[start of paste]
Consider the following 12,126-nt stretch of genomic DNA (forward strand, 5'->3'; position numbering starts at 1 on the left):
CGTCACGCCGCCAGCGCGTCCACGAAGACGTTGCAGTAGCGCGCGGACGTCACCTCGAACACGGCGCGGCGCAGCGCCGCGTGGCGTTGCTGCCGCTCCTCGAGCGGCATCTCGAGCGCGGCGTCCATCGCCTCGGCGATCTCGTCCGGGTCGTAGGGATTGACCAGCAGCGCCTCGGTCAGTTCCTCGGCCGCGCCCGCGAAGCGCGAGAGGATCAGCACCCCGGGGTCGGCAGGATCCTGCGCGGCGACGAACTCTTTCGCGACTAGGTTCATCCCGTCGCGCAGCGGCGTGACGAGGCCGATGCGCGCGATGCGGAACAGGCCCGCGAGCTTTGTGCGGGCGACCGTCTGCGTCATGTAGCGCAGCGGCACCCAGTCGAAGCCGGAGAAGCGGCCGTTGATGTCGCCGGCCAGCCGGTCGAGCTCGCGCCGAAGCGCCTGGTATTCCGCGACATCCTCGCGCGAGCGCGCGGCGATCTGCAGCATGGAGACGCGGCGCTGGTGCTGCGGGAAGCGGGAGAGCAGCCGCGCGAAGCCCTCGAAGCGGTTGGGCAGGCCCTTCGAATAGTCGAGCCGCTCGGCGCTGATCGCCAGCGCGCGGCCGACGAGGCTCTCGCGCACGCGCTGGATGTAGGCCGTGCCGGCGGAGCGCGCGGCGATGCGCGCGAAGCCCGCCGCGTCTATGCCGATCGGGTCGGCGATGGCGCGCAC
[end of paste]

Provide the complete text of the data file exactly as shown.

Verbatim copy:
Consider the following 12,126-nt stretch of genomic DNA (forward strand, 5'->3'; position numbering starts at 1 on the left):
CGTCACGCCGCCAGCGCGTCCACGAAGACGTTGCAGTAGCGCGCGGACGTCACCTCGAACACGGCGCGGCGCAGCGCCGCGTGGCGTTGCTGCCGCTCCTCGAGCGGCATCTCGAGCGCGGCGTCCATCGCCTCGGCGATCTCGTCCGGGTCGTAGGGATTGACCAGCAGCGCCTCGGTCAGTTCCTCGGCCGCGCCCGCGAAGCGCGAGAGGATCAGCACCCCGGGGTCGGCAGGATCCTGCGCGGCGACGAACTCTTTCGCGACTAGGTTCATCCCGTCGCGCAGCGGCGTGACGAGGCCGATGCGCGCGATGCGGAACAGGCCCGCGAGCTTTGTGCGGGCGACCGTCTGCGTCATGTAGCGCAGCGGCACCCAGTCGAAGCCGGAGAAGCGGCCGTTGATGTCGCCGGCCAGCCGGTCGAGCTCGCGCCGAAGCGCCTGGTATTCCGCGACATCCTCGCGCGAGCGCGCGGCGATCTGCAGCATGGAGACGCGGCGCTGGTGCTGCGGGAAGCGGGAGAGCAGCCGCGCGAAGCCCTCGAAGCGGTTGGGCAGGCCCTTCGAATAGTCGAGCCGCTCGGCGCTGATCGCCAGCGCGCGGCCGACGAGGCTCTCGCGCACGCGCTGGATGTAGGCCGTGCCGGCGGAGCGCGCGGCGATGCGCGCGAAGCCCGCCGCGTCTATGCCGATCGGGTCGGCGATGGCGCGCAC